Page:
And probably always so.
I am aware that the worship of the church I serve is speaking, with great difficulty, to at least three generations of worshippers.
There are the seniors, the boomers and the youngers. To the seniors, the form and tone of the service is crucial: they want a dignity, a stateliness, an unhurried formality; they want excellence. They want the worship service to have a smooth surface.
For the youngers, what is most important and real in the service is the spontaneous that pokes out of the smooth surface of the service -- the ad lib or extemporaneous comment, the unexpected happening. It is as though they want to see what is living beneath the surface, what is barely contained by the service.
I don't think that I could even begin to fully catalog the how the different generations bring different expectations and standards of judgement to the worship experience.
It falls to us, as worship leaders, to try to hit the style and form that speaks across such a broad age range. At least, that is our task if we intend to lead worship in a broadly intergenerational setting. It is possible to go another way and create a worship experience that is age and subculturally specific -- the boomer church, the young adult church, the classic elder church, the youth culture church. I can understand the appeal of that, and if I was trying to plant a new church, it might make more sense to go that way. But that's not what I have been called to serve.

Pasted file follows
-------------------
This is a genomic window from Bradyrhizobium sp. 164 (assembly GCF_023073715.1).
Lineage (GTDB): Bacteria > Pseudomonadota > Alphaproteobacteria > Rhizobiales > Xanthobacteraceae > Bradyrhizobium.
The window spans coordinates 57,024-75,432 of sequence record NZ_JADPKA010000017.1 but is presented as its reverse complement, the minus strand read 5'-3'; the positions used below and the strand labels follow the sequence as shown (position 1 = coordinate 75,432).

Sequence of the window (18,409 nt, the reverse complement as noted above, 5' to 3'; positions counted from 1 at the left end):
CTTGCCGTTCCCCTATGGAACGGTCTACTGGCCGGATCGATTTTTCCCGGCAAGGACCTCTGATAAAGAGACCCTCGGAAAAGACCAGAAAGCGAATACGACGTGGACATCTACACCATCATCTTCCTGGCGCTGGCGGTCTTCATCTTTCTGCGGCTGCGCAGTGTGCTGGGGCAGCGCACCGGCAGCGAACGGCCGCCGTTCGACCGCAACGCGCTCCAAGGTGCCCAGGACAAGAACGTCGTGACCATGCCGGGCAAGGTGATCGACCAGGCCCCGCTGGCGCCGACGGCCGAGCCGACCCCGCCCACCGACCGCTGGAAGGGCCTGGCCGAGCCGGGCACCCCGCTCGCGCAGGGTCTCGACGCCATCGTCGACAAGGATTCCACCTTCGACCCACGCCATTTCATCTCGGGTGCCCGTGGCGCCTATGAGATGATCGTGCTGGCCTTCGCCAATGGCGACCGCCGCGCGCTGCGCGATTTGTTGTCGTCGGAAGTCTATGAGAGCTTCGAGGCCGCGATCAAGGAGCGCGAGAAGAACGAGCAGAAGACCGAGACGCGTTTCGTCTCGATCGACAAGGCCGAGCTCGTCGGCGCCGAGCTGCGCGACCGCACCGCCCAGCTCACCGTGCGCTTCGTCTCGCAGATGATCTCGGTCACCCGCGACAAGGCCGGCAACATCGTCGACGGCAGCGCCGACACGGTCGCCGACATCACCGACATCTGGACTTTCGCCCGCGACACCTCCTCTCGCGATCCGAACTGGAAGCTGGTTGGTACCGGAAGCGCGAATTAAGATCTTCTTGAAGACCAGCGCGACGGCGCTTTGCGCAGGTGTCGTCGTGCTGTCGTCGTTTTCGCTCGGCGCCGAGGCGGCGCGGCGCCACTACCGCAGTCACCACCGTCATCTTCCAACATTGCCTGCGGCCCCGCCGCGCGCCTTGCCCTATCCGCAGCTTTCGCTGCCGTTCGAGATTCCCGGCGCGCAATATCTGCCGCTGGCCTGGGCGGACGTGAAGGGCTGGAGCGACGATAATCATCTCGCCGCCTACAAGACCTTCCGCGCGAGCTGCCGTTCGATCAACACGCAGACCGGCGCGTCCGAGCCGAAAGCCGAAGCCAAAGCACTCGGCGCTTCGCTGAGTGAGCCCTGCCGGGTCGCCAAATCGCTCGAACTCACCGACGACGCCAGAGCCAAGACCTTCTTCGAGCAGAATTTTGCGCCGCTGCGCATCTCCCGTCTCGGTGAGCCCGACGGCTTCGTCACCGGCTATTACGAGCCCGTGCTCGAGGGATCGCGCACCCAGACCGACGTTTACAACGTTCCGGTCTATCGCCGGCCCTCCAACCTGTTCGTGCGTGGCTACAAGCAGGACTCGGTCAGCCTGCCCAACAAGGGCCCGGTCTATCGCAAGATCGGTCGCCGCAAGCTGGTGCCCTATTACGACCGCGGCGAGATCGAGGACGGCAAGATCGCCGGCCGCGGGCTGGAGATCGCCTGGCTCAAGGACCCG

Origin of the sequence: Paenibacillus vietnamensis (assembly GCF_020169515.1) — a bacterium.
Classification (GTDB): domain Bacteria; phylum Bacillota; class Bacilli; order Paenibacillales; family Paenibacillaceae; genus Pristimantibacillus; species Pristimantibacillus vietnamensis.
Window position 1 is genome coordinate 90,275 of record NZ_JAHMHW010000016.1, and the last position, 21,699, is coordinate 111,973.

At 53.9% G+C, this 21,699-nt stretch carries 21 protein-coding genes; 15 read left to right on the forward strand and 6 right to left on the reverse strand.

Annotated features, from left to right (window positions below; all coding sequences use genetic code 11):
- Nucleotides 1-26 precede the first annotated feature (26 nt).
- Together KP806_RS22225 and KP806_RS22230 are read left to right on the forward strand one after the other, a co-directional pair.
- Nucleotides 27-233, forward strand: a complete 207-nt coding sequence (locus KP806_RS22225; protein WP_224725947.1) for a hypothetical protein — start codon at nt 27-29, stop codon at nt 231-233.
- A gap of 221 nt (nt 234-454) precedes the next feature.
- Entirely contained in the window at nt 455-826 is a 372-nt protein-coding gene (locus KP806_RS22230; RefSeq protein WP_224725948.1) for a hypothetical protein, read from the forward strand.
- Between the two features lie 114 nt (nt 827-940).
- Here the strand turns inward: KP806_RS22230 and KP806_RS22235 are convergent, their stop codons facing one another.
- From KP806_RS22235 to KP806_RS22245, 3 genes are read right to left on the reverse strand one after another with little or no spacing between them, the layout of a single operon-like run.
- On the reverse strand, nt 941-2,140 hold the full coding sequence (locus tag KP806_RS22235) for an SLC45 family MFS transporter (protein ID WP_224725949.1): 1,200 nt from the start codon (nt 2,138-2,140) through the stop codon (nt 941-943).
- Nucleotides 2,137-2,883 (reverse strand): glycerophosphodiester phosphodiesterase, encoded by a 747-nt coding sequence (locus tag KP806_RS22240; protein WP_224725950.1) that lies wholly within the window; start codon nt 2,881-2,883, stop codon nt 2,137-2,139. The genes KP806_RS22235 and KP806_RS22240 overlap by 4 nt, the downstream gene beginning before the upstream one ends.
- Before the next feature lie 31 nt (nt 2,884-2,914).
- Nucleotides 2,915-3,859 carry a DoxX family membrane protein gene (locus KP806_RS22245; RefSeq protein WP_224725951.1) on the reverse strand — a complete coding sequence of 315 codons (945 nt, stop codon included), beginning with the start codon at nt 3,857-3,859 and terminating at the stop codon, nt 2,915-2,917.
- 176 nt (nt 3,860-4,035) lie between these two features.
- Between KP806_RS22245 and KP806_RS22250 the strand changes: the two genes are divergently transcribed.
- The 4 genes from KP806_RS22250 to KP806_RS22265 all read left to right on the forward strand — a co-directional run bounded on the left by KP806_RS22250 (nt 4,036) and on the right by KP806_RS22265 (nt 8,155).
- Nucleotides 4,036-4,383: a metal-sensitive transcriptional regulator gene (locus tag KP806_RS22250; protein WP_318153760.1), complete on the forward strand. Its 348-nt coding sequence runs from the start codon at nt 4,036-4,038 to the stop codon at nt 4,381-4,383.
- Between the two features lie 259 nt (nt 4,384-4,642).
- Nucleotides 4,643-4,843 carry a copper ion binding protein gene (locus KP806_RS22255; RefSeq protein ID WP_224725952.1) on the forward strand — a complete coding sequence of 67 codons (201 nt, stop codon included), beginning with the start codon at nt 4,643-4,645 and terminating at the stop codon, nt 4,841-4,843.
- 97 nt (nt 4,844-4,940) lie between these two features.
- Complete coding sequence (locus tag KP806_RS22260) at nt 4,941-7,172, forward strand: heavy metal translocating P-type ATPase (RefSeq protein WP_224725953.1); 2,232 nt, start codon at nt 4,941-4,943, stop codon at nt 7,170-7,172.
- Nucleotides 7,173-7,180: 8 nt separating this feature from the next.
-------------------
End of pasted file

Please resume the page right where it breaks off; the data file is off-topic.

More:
So, I, and other ministers in traditional church settings, have to try to do a slow and stately dance of constant innovation, keeping a form of worship going that is both comfortable and familiar to the 80 year olds and yet does not seem antiquated and paralyzing to 20 year olds.
We are in the midst of some great cultural upheavals, and it seems that the young really live in a different world than the old. Technology is creating different subcultures. I have people who are not served by the CD recordings we make of our services, because they don't have CD players and don't know how one works. When the youth group talks about communicating with each other through My Space and Facebook, I feel like Senator Stevens wrestling with the clogged internet tubes.
I don't suppose that a church like the one I serve is for everyone; it asks for a willingness to accept a certain strangeness in return for an opportunity to be in a multi-generational community.
I do think that the sermon form will endure the changes that are coming. One thing that is a cultural constant, between the elders and even the newest forms of communication, is that people want to hear the undiluted, unfiltered, direct and authentic communication of someone who is unbought and unbossed. That has been the appeal of all new media forms since the advent of talk radio in the 80's. It is the common appeal of everyone from Rush Limbaugh to Bill O'Reilly, to Jon Stewart, to Andrew Sullivan, to Kos and Atrios.